Spiritual or religious struggle in hematopoietic cell transplant survivors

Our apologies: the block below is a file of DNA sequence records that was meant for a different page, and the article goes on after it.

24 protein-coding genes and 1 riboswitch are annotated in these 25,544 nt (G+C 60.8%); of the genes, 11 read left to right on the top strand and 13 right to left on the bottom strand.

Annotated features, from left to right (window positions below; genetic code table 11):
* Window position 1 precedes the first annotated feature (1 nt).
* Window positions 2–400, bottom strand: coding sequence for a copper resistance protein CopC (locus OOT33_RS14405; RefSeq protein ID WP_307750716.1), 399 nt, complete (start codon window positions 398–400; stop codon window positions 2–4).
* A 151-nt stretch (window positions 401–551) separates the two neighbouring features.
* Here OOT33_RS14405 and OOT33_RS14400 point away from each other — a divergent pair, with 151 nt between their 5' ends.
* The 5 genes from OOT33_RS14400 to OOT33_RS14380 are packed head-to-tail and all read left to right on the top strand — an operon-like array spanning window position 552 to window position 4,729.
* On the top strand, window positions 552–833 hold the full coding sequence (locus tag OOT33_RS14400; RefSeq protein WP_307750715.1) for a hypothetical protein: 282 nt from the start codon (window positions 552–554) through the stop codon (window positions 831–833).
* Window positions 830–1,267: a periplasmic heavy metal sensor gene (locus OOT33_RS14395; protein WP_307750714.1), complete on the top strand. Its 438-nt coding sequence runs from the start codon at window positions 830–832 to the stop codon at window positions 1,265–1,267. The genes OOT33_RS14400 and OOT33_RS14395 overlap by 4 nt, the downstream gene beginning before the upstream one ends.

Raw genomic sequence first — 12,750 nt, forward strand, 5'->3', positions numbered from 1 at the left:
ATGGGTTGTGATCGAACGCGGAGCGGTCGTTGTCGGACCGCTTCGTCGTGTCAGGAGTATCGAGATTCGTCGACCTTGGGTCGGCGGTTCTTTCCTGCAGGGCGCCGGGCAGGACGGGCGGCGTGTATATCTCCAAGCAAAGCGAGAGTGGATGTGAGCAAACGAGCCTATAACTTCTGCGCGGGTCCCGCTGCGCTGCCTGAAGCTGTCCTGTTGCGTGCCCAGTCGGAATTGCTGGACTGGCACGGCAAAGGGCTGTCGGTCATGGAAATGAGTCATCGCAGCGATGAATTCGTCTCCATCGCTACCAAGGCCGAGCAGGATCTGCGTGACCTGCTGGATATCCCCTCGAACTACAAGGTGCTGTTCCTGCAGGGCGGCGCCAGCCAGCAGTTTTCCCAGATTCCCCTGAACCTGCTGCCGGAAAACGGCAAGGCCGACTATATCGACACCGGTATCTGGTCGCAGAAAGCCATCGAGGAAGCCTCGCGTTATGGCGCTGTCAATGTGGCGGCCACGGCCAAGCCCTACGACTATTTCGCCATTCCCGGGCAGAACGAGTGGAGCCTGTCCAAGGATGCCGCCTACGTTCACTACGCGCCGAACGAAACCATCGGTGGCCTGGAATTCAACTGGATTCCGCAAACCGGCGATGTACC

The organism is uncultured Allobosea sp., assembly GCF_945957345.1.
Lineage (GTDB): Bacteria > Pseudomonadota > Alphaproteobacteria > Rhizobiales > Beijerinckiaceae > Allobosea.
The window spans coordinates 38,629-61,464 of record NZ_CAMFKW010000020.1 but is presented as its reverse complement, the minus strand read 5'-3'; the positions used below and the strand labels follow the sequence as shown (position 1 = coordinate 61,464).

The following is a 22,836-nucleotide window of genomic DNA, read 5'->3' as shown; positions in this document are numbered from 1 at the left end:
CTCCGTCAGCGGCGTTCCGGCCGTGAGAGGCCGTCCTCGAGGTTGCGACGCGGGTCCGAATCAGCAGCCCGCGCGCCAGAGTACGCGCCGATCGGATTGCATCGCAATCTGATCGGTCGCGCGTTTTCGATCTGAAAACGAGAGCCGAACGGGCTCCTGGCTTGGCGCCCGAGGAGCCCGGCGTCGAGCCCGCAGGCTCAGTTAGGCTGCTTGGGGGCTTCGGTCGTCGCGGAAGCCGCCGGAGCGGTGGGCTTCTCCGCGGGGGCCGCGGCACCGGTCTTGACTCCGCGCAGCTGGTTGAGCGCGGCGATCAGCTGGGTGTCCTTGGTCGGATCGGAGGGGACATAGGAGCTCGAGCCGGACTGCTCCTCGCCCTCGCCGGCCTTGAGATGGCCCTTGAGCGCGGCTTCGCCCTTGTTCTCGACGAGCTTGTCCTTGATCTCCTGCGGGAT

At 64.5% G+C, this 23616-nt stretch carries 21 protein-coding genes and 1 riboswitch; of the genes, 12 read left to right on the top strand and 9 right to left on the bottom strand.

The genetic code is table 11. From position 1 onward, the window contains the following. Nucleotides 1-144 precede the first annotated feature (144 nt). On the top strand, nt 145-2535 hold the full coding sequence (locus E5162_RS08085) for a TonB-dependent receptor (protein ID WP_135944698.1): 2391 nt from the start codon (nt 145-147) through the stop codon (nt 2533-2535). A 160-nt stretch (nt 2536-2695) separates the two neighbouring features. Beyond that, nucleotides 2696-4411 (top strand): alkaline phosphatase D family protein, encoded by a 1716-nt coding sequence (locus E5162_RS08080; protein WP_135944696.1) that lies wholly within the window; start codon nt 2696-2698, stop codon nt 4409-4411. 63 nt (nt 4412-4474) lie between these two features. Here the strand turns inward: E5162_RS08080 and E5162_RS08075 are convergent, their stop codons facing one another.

BACKGROUND: This study describes the prevalence of religious or spiritual (R/S) struggle in long-term survivors after hematopoietic cell transplantation (HCT), demographic and medical correlates of R/S struggle, and its associations with depression and quality of life. METHODS: Data were collected in conjunction with an annual survey of adult (age ≥18 years) survivors of HCT. Study measures included R/S struggle (negative religious coping, NRC, from Brief RCOPE), measures of quality of life (subscales from 36-item Short Form Health Survey and McGill), and the Patient Health Questionnaire 8. R/S struggle was defined as any non-zero response on the NRC. Factors associated with R/S struggle were identified using multi-variable logistic regression models. RESULTS: The study analyzed data from 1449 respondents who ranged from 6 months to 40 years after HCT. Twenty-seven percent had some R/S struggle. In a multi-variable logistic regression model, R/S struggle was associated with greater depression and poorer quality of life. R/S struggle was also associated with younger age, non-White race, and self-identification as either religious but not spiritual or spiritual but not religious. R/S struggle was not associated with any medical variables, including time since transplant. CONCLUSIONS: Religious or spiritual struggle is common among HCT survivors, even many years after HCT. Survivors should be screened and, as indicated, referred to a professional with expertise in R/S struggle. Further study is needed to determine causal relationships, longitudinal trajectory, impact of struggle intensity, and effects of R/S struggle on health, mood, and social roles for HCT survivors.